It is not clear how the police could detain Javed’s family members without charging them with any crime for seven days. The news story does not reveal whether the police produced Javed’s father and brothers before the magistrate and obtained police remand from the court although it seems unlikely that the police followed the legal procedure in the case.

The family tried to arrange Javed’s marriage, but he did not yield to the efforts for years. Finally, he announced that he wanted to get married to the elder sister of one of his companion boys. The purpose behind the marriage was not the marriage itself. Javed did not want the brother of the girl to desert him. Founded upon such an objective, the marriage was destined to fail, which it did within few months. Javed got married and divorced in 1983. Javed, for the very same purpose, got his younger sister married to one of his companion boys, Muhammaed Iqbal. Apparently, his sister’s marriage did not fall apart.

Javed Iqbal was once arrested, prosecuted and convicted of sodomy and had to undergo an imprisonment for six months, but that did nothing to change his tendencies.

Javed had just two things to do – manage his business and lure young boys. For the purpose of getting his hands at boys, he once opened a video games shop and undercharged the boys. In some cases when he found a boy sufficiently attractive, he would also let him play for free. Another ploy he used was to drop a 100 rupee bill on the floor and wait for a boy to pick it up. The boy who would eventually pick it up would be accused of stealing the money, and taken into a separate room for punishment, where Javed would sodomize him, after which the money would be given back to the boy in some cases as a “gesture of goodwill”. Eventually, people got wind of what was happening to the boys in Javed’s video game shop, and they stopped their kids from going there. Javed closed the shop and opened an aquarium in its place for the same purpose. When that ran out of steam, he opened a gym. All to attract boys.

He did not stop at that because boys stopped coming to the gym eventually. He opened an air-conditioned school called Sunny Side School, but that failed to get any admissions because nobody wanted to send their little children to a school run by Javed Iqbal. So, Iqbal shut the school and threw open a fair-price grocery store, where the items were sold at lower prices. The shutters came down on that too within a few weeks.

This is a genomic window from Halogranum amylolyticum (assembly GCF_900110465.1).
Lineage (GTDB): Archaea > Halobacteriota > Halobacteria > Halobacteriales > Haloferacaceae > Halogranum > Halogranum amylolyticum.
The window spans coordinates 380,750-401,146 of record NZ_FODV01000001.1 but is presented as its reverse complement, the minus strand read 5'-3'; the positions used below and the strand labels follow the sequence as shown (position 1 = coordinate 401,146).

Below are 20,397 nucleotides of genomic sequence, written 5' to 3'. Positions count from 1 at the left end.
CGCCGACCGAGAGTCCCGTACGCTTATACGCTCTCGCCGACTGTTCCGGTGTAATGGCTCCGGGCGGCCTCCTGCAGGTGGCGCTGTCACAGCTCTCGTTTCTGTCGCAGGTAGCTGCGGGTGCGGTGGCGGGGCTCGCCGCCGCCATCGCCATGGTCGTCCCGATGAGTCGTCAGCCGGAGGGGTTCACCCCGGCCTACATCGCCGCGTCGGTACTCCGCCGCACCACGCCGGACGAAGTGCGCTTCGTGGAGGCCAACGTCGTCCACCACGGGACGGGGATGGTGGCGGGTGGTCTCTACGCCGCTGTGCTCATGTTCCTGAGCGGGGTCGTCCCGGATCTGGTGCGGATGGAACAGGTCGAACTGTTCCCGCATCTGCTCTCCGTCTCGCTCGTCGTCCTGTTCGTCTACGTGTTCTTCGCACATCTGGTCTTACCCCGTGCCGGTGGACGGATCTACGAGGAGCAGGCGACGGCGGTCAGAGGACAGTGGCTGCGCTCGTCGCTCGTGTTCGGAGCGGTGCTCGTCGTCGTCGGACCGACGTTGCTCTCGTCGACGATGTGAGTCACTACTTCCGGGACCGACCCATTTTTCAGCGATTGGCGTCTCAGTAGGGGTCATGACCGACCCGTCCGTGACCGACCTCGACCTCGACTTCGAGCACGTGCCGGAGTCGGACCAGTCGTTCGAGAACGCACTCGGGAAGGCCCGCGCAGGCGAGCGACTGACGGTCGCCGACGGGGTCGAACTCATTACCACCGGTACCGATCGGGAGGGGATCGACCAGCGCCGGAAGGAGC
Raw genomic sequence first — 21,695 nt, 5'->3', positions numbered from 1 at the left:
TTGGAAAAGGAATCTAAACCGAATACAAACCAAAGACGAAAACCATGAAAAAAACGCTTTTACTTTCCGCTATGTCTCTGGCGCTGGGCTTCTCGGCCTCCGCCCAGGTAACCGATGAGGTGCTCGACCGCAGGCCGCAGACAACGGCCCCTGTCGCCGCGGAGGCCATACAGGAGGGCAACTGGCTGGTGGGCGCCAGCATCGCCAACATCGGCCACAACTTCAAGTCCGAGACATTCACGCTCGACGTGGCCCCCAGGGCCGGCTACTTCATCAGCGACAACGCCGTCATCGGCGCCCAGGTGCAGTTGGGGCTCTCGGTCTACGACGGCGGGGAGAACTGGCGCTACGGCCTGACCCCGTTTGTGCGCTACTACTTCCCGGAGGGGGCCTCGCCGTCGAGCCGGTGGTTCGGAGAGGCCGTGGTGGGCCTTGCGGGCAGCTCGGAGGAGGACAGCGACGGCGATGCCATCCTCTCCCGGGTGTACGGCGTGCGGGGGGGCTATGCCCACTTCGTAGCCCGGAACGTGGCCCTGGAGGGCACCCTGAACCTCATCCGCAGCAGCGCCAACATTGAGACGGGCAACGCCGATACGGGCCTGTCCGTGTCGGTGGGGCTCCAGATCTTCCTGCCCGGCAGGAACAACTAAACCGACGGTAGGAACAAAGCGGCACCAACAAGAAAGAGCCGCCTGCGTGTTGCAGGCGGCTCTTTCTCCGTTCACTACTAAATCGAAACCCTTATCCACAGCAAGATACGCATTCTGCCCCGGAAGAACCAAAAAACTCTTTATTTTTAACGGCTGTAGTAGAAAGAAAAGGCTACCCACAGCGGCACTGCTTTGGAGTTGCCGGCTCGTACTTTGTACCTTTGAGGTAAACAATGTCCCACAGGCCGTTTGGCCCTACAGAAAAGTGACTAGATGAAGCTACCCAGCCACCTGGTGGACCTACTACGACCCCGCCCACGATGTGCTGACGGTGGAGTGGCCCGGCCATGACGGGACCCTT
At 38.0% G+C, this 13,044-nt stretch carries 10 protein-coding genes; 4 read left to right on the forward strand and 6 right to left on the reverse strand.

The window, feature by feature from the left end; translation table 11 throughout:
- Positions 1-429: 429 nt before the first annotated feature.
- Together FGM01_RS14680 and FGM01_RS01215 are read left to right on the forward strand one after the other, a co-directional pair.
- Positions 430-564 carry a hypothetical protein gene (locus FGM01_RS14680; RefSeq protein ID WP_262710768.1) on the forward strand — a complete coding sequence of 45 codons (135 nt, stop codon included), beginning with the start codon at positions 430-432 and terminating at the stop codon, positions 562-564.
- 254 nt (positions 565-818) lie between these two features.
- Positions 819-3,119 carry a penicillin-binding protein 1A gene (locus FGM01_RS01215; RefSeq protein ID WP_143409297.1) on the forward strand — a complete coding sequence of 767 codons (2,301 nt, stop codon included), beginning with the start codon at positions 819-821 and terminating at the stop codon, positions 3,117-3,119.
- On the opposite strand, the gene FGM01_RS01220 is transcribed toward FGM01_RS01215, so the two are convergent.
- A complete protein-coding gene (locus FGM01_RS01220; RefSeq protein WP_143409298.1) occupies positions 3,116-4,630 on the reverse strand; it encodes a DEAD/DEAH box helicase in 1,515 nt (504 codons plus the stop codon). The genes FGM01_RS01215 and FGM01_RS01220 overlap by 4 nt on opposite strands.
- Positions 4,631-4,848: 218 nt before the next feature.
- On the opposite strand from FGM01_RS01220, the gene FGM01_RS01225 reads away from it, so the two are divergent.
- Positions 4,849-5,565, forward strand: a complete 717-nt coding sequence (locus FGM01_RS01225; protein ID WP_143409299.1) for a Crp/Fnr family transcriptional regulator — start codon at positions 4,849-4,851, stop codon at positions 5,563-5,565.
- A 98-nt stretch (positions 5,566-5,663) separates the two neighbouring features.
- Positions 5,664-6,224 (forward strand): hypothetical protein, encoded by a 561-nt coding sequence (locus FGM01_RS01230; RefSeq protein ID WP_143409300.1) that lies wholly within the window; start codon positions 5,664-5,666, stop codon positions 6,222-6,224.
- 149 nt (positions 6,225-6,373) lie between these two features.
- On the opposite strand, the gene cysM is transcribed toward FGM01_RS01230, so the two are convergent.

Javed also put some money into a monthly magazine called Anti-corruption Crime, which published stories about the good work done by the police officers. He, by way of interviewing several high ranking police officers including SSPs and DIGs, developed good rapport with the police and other government departments.

When his father died in 1993, he left a substantial portion of his estate to Javed. Javed’s share was worth some Rs. 3.5 million. In 1995, Javed got a large house built for himself in Rana Town, Shahdara, complete with a pond and a swimming pool. Javed moved around in a Pajero with some half a dozen boys with him most of the time. One of his friends is also reported to have said that Javed once had four expensive vehicles – a Lancer, a Pajero, a Suzuki FX and a Toyota.

Eventually, Javed sold his Rana Town house and moved into a new house in Fatehgarh, Ghaziabad, where he once again opened a video games parlour. In September 1998, one of his employees beat Iqbal and another of his employees, and fled with Rs. 8,000. Javed was left with severe injuries to the head and remained unconscious for 22 days in a Lahore hospital. The police registered a case of robbery in the case initially, but, according to the abovementioned report in Dawn (Dawn, October 11, 2011), “on the complaint of Arbab’s family, amended the FIR and charged Iqbal with sodomy”. Javed was formally arrested and was also released while he was in the hospital. A court granted him bail.

It is unclear how the FIR of robbery and assault was ‘amended’ to charge Iqbal with sodomy when the injuries sustained by Javed were clearly life-threatening. Even if Iqbal was charged with the offence of sodomy, it had to be part of a separate FIR as it was a distinct crime from the offence of robbery and assault perpetrated against Javed. How could the FIR of robbery and assault be ‘amended’ to include a separate and distinct cause of action, or, worse, to replace the charge of robbery and assault with that of sodomy and making the victim the accused in the case? To further simplify, just because the offence of sodomy was committed, it does not mean that the offences of robbery and assault were not committed; and simply because Javed was guilty of a crime, it does not follow that he was not a victim of another crime. However, the news report does not clarify what happened to the employee who assaulted Javed, or whether or not he was apprehended and prosecuted.

It is not in doubt that Javed started killing only after the incident, and the Dawn report does quote Javed as having told the police, “I did it to avenge an attempt on my life by my boys, the death of my mother and injustice in society.” So, the assault in September 1998 that left Javed half-dead was life-changing event for him. The attack left him badly injured and since none of his family members were willing to spend on him, Javed’s assets, including his car and shop, were sold to meet the medical expenses. When Javed got better, he was shocked to know that much of his property had been sold. Thus, it is no exaggeration to say that the attack left Javed completely devastated, both personally and financially, and perhaps emotionally as well. Javed’s killing spree started in 1999, and stopped only when he decided to stop killing.

The trial commenced before Additional Sessions Judge, Bakhsh Ranjha, in February 2000 with Javed Iqbal Mughal pleading not guilty to the charges of abducting, sodomizing, killing and dissolving the bodies of 100 children in acid. A charge-sheet running into 100 pages was handed over to Iqbal’s counsel.

…To be continued